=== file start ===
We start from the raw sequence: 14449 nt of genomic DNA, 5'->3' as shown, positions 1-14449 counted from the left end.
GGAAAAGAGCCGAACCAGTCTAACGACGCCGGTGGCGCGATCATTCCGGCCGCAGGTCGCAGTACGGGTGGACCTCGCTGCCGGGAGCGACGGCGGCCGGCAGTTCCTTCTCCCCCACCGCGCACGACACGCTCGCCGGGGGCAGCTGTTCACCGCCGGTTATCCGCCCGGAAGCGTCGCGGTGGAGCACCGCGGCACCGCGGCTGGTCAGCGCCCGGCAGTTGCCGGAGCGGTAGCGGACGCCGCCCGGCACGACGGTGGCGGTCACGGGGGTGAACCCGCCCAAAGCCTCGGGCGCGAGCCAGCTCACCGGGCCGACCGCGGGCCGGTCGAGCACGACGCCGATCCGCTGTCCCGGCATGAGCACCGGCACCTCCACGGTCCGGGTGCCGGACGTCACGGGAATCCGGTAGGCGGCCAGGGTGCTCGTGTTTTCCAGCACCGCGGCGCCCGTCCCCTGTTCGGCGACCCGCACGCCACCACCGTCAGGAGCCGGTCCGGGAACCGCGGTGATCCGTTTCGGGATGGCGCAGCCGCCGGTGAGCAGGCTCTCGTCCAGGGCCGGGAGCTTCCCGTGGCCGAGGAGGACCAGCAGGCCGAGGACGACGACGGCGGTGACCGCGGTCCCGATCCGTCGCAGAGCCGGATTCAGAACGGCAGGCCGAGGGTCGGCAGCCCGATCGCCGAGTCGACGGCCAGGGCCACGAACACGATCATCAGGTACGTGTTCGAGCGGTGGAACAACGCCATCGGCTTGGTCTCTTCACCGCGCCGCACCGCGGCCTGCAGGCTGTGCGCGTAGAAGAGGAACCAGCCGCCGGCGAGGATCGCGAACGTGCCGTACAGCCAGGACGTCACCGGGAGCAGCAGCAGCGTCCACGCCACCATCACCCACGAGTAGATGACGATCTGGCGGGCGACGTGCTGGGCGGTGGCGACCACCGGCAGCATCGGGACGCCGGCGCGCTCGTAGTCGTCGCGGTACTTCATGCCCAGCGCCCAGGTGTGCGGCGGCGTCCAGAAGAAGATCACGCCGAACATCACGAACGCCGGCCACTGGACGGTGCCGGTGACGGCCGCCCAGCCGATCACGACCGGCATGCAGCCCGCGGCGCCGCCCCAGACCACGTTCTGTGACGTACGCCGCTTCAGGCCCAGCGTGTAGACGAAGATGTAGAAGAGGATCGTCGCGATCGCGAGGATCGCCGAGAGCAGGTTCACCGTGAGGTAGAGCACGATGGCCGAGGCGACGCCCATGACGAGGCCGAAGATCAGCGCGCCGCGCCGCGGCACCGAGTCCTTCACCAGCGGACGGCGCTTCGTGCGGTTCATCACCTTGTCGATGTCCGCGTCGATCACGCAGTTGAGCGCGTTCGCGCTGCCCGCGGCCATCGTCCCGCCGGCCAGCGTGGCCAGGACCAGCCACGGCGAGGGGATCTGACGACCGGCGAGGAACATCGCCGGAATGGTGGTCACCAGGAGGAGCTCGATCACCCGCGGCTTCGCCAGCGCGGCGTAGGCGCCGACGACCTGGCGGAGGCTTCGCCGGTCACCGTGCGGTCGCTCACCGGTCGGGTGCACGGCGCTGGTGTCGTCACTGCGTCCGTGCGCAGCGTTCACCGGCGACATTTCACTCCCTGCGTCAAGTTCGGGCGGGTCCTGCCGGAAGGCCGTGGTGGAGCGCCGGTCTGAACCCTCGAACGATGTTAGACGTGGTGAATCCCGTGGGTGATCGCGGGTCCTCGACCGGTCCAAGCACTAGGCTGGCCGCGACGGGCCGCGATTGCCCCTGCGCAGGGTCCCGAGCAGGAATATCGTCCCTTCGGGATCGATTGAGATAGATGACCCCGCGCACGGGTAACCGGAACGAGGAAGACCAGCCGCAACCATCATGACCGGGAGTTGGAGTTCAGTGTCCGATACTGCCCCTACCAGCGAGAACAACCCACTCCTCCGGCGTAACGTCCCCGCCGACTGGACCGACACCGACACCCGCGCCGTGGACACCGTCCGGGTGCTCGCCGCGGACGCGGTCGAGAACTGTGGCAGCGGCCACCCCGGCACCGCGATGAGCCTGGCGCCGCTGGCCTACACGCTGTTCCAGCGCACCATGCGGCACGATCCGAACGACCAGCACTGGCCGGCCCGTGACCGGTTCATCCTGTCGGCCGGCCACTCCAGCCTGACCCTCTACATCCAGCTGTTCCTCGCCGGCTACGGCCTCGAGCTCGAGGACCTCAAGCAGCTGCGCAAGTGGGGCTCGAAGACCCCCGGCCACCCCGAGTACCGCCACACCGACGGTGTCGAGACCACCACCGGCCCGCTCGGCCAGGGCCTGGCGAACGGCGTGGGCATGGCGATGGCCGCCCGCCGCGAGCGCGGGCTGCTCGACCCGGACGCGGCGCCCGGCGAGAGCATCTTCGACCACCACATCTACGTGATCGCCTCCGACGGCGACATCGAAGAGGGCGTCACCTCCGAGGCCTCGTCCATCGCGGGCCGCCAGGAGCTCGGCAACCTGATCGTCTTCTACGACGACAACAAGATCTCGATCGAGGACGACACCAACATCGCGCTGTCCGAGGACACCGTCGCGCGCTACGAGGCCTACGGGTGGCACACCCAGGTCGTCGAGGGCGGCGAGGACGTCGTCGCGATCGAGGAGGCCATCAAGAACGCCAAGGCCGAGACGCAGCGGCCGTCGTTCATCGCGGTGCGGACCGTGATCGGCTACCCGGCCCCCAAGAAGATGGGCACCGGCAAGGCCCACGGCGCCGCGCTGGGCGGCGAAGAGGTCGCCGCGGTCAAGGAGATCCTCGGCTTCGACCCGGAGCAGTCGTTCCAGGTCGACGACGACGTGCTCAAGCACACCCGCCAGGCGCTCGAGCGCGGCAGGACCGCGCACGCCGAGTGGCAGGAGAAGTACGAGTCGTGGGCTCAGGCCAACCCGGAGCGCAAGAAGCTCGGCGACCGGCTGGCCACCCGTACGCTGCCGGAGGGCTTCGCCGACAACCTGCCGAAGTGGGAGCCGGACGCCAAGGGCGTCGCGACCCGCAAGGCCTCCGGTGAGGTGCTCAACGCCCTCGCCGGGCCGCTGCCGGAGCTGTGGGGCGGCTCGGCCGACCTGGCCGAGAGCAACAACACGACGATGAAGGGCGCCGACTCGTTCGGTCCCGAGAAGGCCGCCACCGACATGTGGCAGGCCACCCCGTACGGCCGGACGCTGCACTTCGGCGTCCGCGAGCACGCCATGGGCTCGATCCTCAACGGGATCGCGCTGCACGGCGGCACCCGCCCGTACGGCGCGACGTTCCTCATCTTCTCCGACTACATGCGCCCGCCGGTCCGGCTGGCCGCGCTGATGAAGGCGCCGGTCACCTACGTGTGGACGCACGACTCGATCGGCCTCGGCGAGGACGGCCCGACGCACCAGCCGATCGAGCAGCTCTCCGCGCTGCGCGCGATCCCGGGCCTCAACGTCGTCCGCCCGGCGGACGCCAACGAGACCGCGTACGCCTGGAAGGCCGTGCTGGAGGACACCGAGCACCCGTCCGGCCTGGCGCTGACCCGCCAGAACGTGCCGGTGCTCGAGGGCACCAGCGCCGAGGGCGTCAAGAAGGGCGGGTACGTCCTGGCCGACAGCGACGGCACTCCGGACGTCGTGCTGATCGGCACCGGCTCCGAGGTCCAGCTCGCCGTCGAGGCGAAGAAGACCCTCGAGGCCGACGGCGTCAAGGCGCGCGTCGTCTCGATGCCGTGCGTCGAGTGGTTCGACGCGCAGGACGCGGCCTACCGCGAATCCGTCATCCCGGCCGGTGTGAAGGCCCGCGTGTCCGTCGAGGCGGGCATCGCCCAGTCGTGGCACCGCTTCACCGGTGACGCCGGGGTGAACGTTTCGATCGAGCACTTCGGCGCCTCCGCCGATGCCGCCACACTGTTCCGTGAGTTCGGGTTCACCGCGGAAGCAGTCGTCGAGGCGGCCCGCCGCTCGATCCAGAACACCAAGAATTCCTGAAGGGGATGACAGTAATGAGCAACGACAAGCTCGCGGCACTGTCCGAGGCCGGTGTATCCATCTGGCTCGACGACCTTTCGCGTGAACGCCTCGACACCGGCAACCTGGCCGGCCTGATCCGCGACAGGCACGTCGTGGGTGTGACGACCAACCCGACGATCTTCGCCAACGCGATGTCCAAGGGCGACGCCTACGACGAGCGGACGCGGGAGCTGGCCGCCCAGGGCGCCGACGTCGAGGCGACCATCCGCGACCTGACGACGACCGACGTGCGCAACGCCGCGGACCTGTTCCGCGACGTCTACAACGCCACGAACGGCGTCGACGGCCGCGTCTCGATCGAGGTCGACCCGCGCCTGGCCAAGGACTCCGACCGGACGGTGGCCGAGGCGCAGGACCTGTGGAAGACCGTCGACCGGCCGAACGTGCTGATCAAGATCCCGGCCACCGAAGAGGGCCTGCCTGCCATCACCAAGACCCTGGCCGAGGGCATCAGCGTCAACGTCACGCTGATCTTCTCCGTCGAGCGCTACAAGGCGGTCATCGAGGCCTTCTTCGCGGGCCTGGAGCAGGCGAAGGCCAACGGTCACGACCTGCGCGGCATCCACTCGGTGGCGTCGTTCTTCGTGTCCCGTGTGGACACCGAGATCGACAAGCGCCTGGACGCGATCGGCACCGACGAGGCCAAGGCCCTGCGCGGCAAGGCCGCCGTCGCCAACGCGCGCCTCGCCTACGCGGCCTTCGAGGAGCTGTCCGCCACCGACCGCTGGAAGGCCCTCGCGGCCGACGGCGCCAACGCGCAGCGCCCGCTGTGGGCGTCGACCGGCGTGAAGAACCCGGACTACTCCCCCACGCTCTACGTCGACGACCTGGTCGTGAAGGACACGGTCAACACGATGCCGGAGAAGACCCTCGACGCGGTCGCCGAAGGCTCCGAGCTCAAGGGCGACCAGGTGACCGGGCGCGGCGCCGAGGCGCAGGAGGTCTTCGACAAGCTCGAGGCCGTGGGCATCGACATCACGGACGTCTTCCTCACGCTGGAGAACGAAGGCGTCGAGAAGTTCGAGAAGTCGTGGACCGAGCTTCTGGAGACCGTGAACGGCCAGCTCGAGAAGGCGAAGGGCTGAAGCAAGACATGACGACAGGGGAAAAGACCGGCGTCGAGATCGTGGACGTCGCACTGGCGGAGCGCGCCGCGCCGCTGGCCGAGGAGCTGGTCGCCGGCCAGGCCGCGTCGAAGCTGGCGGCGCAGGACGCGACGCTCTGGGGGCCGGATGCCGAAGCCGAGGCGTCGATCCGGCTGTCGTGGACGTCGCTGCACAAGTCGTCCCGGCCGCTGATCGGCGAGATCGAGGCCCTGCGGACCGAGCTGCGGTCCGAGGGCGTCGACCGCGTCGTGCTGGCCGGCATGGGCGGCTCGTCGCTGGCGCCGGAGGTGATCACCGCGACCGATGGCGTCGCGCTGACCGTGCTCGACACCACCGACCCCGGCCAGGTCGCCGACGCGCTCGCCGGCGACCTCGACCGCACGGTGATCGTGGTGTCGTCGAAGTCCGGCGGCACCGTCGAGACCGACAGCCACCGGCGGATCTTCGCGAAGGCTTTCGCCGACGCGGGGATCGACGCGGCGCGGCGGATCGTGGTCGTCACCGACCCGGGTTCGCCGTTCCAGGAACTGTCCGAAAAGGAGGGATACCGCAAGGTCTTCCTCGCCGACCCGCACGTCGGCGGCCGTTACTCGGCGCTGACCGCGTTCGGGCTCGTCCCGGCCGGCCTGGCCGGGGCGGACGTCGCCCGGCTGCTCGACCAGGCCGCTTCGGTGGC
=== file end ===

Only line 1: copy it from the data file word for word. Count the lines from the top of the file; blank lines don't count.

We start from the raw sequence: 14449 nt of genomic DNA, 5'->3' as shown, positions 1-14449 counted from the left end.